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HDR Panoramic of Emergency Communications Exercise

Discussion in 'Landscapes, Architecture, and Cityscapes' started by BarryD3, Jul 2, 2008.

  1. This past weekend was the annual Field Day nation-wide emergency communications exercise by tens of thousands of amateur radio operators (hams). The skills practiced during these annual events help prepare hams to be ready to provide emergency communications when needed, such as during the hours and days after 911, for many weeks immediately after Katrina, etc.

    I helped in this event at the US Space & Rocket Center in Huntsville, Alabama under not so nice weather conditions. In fact, a few miles away at the Huntsville International Airport on Sunday afternoon during an air show featuring the fantastic Navy Blue Angels, a microburst occurred directly over the airport that not only cancelled the air show, but killed a little 5-year old boy and injured 20 some odd more. A number of hams trained for emergency service were participating in the air show support. When the weather event happened, they, police, EMA, medical teams, etc. handled the situation in a professional and efficient manner. A few weeks before, they practiced a similar event happening with over 200 personnel and 20 volunteer victims.

    A bit before this happened, I had the opportunity to take the shots to make a rather large panoramic view of the Field Day site. I used a D3 with a 24-70 mm F2.8 lens set at a nominal F9 and 1/400 s. I took shots at 12 overlapping positions and 5 bracketed exposures (0.7). Camera was mounted on a Gitzo tripod with Really Right Stuff pano gear (and it really is good stuff!). The lens was set at 70 mm and nodal slide was adjusted to have the rotational axis located at the lens' entrance pupil.

    The HDR pano was then made using PTGuiPro. FWIW, the alignment optimizer noted the misalignment was worst-case about 1.4 pixel ... program calls that very good. :smile: The resulting image is about 135 MB and has a 7.5:1 aspect ratio. I made a reduced resolution version to show here, although you can easily see the brick detail in the hotel in the full-resolution version. For a higher resolution view, kindly click on the image and then (generally) you will find another button in the lower right corner when you move the mouse over that area. Clicking on this will provide and even higher resolution version, but this is still much lower than the final version.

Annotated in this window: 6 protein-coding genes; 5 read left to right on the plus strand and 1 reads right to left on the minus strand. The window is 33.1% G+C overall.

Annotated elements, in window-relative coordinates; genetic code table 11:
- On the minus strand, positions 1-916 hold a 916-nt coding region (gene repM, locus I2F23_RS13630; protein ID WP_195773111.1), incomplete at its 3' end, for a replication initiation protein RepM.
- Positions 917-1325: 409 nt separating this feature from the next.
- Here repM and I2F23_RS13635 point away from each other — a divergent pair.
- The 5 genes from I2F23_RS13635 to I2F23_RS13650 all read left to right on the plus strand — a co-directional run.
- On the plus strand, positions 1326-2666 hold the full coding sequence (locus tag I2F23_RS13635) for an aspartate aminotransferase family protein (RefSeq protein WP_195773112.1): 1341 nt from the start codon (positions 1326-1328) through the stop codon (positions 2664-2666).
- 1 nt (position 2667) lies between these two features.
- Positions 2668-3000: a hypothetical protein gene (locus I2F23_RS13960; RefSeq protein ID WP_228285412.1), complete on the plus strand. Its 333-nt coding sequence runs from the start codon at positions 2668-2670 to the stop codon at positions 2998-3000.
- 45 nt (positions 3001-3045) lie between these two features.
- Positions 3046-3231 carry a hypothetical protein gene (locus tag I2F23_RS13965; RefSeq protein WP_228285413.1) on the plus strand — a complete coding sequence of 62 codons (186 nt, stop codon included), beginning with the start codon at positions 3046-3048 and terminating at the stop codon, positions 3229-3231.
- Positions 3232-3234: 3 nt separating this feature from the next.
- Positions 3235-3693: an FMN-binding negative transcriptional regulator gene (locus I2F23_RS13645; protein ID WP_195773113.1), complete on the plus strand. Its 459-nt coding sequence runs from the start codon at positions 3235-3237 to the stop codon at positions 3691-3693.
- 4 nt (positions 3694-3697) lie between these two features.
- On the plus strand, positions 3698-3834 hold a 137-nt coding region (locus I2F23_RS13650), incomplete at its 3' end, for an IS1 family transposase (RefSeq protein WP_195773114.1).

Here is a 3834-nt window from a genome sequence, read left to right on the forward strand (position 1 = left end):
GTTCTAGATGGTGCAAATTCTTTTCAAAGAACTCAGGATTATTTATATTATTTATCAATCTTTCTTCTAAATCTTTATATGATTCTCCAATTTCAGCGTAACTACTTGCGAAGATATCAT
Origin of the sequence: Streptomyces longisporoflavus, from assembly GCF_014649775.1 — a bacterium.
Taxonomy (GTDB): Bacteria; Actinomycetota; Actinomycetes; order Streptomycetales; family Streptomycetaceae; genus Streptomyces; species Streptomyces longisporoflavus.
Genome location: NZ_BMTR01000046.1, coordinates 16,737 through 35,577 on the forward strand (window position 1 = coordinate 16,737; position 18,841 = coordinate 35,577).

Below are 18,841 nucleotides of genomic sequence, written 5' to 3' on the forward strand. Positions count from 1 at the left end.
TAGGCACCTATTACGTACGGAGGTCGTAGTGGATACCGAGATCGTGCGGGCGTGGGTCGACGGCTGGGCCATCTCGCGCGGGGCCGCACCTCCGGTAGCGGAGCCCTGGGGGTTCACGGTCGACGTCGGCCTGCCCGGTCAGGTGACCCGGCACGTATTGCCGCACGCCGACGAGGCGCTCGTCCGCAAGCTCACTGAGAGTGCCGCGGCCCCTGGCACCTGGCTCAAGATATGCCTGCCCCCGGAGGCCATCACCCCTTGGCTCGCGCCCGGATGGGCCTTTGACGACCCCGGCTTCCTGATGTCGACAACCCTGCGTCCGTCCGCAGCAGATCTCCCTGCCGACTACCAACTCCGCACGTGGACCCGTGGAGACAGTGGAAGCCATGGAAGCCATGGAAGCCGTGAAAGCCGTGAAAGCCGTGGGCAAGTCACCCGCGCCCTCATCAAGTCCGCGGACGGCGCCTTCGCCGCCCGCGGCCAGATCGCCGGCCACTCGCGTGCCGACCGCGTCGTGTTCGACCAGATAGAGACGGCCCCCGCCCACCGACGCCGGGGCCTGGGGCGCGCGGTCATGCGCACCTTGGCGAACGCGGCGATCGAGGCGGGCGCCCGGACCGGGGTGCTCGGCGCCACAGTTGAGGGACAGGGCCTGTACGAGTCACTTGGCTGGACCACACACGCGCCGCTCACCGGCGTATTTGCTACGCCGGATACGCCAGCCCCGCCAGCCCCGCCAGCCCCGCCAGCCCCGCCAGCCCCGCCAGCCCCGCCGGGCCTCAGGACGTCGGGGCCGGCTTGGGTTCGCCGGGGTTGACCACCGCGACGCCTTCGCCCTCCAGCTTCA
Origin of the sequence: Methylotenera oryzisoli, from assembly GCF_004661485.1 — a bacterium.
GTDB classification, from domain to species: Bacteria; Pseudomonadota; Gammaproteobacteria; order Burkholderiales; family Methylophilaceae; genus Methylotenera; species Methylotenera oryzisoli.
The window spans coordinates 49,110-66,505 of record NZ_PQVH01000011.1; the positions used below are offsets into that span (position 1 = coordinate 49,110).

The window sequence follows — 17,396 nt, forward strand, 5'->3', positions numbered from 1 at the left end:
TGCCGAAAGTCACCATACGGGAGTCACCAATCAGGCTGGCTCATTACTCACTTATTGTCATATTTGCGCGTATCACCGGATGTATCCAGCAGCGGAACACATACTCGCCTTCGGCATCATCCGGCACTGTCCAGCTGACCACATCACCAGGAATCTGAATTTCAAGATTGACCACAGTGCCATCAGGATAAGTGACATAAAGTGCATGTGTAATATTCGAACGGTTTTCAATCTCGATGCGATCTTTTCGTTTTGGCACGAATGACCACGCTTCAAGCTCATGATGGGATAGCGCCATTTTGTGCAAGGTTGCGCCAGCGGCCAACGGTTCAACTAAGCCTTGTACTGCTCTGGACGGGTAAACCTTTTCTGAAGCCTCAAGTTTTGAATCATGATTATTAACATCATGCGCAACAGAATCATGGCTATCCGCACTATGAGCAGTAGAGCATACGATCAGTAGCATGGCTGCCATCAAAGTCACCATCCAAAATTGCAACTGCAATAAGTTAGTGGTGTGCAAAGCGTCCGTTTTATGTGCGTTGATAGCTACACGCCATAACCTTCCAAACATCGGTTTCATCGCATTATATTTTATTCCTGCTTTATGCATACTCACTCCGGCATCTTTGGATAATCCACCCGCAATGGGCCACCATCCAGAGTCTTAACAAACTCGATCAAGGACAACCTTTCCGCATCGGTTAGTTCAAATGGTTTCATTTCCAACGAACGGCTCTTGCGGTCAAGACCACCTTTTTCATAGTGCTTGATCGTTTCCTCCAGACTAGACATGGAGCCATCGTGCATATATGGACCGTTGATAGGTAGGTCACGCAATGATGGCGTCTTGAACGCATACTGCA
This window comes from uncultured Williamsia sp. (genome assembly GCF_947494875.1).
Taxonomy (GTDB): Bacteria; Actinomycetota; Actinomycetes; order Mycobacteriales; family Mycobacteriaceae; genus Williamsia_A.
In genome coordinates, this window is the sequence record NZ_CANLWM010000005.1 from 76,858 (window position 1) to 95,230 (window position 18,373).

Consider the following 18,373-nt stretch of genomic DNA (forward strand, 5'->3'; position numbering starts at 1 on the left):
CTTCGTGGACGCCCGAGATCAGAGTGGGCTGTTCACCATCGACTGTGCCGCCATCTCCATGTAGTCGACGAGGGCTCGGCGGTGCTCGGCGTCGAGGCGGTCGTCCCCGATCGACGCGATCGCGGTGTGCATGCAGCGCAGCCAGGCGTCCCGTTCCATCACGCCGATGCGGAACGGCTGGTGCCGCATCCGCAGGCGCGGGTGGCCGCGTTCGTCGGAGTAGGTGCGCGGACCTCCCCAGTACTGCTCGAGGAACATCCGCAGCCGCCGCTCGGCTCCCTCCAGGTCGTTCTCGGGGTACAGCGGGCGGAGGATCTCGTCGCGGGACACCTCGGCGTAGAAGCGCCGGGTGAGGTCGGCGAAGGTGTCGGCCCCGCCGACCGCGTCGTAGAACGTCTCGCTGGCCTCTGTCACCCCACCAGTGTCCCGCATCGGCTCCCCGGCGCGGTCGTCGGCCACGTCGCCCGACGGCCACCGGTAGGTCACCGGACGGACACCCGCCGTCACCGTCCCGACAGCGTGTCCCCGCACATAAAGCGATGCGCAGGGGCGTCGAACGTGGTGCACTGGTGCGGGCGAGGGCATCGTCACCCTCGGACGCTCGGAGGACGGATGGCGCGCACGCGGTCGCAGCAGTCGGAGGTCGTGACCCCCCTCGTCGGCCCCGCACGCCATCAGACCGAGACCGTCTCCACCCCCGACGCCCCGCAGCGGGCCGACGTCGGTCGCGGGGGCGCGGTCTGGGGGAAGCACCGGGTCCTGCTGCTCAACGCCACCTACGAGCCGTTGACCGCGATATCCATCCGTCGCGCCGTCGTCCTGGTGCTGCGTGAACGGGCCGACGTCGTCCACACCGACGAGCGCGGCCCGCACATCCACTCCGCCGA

I have already printed an 8" by 60" photograph for the club's use. For an upcoming convention next month, I have been asked to print a 24" by 15-foot version!

    This is not your normal outdoor scene, but it does demonstrate the capability of the camera, lens, and the excellent software. If I could shoot the scene again, I think I would have used my micro-Nikkor 105 mm F2.8 and taken around 18 shoots per row and two rows with the same exposure bracketing. The reason for this thought is that I could improve the resolution even more ... but perhaps that would be overkill. :rolleyes: 

    Comments welcome of course.



    Apr 30, 2005
    Nice panorama ! PTgui is such a wonderful program !
  3. LDB415


    Apr 26, 2008
    That's a very nice shot. I'm sure when it's in the 15' mural version it will be awesome. You might also want to post a thread with a number of shots of the actual field day operations for those who aren't aware of what amateur radio has to offer. It might help get less people to complain about antennas and more people to support the vital emergency capabilities should there be a need.
  4. Thank you. Yes, I highly recommend it to anyone intersted in making HDR photos, panoramics, or combinations. For HDR, the Pro version is needed and is about $240 now. Basic version is $129 w/o HDR. BTW, you have done some wonderful work (looked over your web site).

  5. Hmmmm.... I guess this will be better called a mural at the 15-foot size! The printer can handle 42" roll paper. Let's see now, that would be about 40" by 300" (25'). That would be a bit over the top I think.:biggrin:

    Great idea about posting photos of the operations. Actually, we have others in the club whose job it is to do that and I just later see the result in the newsletter. Most of the time I was busy operating the station and trying to make as many contacts as I could. FWIW, we were #1 in our class last year and #13 overall. Locally we have good press on hams and help to explain why the antennas are needed. During the Katrina operation, over 700 hams from Alabama volunteered to work at the local disaster sites (no pay of course). The key point is that the hams response was in hours and was requested by EMA, Red Cross, police, etc. We have a saying, "When all else fails ... amateur radio works!" Also, it was raining a lot of the time and my D3 is pampered by keeping it dry. :smile: I did have an opportunity to take a shot of my special Hex-Beam antenna for 40 m. It is atop of a manlift and the antenna id 40 feet in diameter.


  6. Thank you.
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